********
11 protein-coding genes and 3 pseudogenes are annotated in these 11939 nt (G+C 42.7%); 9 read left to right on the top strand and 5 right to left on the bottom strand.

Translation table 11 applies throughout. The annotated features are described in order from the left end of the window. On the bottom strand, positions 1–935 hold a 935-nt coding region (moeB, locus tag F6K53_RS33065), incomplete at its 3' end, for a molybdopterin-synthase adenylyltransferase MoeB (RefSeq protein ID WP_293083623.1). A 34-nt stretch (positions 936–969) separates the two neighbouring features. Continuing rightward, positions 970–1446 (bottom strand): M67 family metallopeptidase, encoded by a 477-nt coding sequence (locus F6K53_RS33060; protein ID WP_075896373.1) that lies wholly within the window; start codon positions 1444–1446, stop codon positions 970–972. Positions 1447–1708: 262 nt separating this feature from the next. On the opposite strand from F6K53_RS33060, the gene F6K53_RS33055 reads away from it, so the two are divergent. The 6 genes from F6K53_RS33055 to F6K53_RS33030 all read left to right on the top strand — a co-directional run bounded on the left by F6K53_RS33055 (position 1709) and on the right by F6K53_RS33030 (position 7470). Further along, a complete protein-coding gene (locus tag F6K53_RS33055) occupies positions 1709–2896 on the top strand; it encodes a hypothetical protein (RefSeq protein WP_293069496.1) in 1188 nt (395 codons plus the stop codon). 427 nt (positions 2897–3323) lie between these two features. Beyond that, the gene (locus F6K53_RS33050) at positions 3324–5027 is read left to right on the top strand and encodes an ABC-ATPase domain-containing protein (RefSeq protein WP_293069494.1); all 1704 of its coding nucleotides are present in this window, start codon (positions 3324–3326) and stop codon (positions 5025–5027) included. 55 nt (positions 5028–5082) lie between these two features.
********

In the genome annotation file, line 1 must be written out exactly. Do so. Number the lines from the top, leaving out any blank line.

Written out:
11 protein-coding genes and 3 pseudogenes are annotated in these 11939 nt (G+C 42.7%); 9 read left to right on the top strand and 5 right to left on the bottom strand.